'Oh, that's a lucky man's game,' said the Pirate Captain, because he had heard someone say this before.

'Well, what would you suggest?' asked Black Bellamy amiably. 'Crossfire? Seven Card Flip? Mexican Seven Card Stud?'

He was just showing off, thought the Pirate Captain, but he was no slouch at cards himself.

'How about,' said the Pirate Captain, 'Cat's Cradle? Or Round the World? Or Walking the Dog?'

'Those are yo-yo tricks.' 'Ha! Of course they are. Well then, that one with the Mexicans.'

They settled down to the card game. Pretty

soon the Pirate Captain was down several doubloons, and pretty soon after that he had lost all the boat's precious supply of hams. The trou­ble was that Black Bellamy's beard, coming up all the way to his eyes as it did, gave him a perfect poker face. The Pirate Captain's crew were start­ing to get worried, but then the Pirate Captain had a fantastic idea. He found himself with another useless hand but this time, instead of thumping the table and looking miserable, he gave a big grin, and whispered loudly to the pirate who wore a scarf, 'We'll be feasting on that forty head of hog, with this brilliant hand!'

Black Bellamy heard this, and decided to fold. The Pirate Captain shuffled the pile of doubloons into his pockets. Black Bellamy saw his cards and gasped.

'But... you had a terrible hand! Garbage!'

'Yes. But I knew that if I looked pleased with it, you would think it was a flush or something like that!'

'You're confounded clever!' roared Black Bellamy. 'But listen. Give me back all those doubloons I've just lost, and in return I'll tell

you where you can find ten times that sort of loot.'

The Pirate Captain thought about Black Bellamy's offer for a second or two. Mathemat­ics wasn't his strong point - obviously pirating was his strong point - but you didn't need to be Archimedes to realise that ten times the amount of doubloons he had just won was a good deal of cash.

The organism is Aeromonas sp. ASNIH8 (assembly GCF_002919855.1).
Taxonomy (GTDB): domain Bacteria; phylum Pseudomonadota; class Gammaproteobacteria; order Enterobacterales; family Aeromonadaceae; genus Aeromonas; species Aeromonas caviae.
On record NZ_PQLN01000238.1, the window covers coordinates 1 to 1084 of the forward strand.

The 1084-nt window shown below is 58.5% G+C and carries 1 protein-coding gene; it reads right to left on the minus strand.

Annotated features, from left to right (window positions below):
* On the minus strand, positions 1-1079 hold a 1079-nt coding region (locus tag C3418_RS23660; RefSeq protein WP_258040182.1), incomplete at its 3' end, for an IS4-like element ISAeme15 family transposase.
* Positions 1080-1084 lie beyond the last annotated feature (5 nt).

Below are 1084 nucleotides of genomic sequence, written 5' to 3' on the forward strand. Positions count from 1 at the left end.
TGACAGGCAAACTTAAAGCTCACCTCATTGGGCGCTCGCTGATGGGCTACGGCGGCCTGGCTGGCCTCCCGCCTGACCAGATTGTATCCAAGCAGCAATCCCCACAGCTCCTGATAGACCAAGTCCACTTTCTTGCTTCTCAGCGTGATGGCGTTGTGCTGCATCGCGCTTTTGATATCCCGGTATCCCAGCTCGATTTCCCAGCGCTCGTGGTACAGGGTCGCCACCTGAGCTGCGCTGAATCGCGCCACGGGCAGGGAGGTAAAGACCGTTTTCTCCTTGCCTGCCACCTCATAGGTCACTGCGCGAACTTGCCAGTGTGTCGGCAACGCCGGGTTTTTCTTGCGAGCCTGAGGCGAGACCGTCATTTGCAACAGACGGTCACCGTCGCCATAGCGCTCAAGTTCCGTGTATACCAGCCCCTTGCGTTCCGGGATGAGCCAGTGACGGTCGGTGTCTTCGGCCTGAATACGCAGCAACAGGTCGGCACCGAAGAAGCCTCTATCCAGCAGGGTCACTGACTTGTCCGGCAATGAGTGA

'Very well, Black Bellamy,' said the Pirate Captain, taking the coins back out of his pock­ets. 'Where can we find this treasure?'

'I'll need to show you on the nautical charts,' sighed Black Bellamy, doing a sad face. 'Me and my men had been planning to sail to the south seas, near the Galapagos Islands, where a ship belonging to the - uh - Bank of England is right this moment transporting ... ooh, at least a hundredweight in gold bullion, back from the colonies. I'd been really looking forward to a spot of plundering, but I guess I'll just have to let you set about the raid yourself!'

'You're sure about this?' said the Pirate Captain, his eyes narrowing. 'That's eight

hundred leagues from here. It's a little out of our way.'

'I swear by the Pirate Code.'

'Do you know the name of this ship?'

'It's called the Beagle. And it's chock full of gold, mark my words. Can I have those doubloons back now?'

As the pirates crossed back to their boat they could hear laughter coming from the Barbary Hen - it was good, thought the Pirate Captain, that they had left their hosts in such high spirits, even though he had got the better of Black Bellamy. And now he was pretty confident that they really were setting course... for adventure!

Though he didn't bother saying it out loud this time.

Three

PIRATE ISLANDS AND BLACKHEARTED MEN!

S

o, there's two pirate boats sailing towards each other,' said the short pirate with thick black spectacles, 'and one of the boats is carry­ing all this blue paint. And the other pirate boat is carrying all this red paint. They crash, and you know what happened?' 'What happened?'

'They were marooned! Ha-ha! You see?'

The pirates had started telling each other jokes in an attempt to ward off the inevitable boredom between feasts, because there wasn't much else to do on board a pirate boat. They had been at sea for a couple of days now, searching high and low for the Beagle. When the boat had first reached the tropical waters surrounding the Galapagos Islands the pirates kept themselves amused by capturing a couple of the giant turtles that frequented this part of the world, and then racing them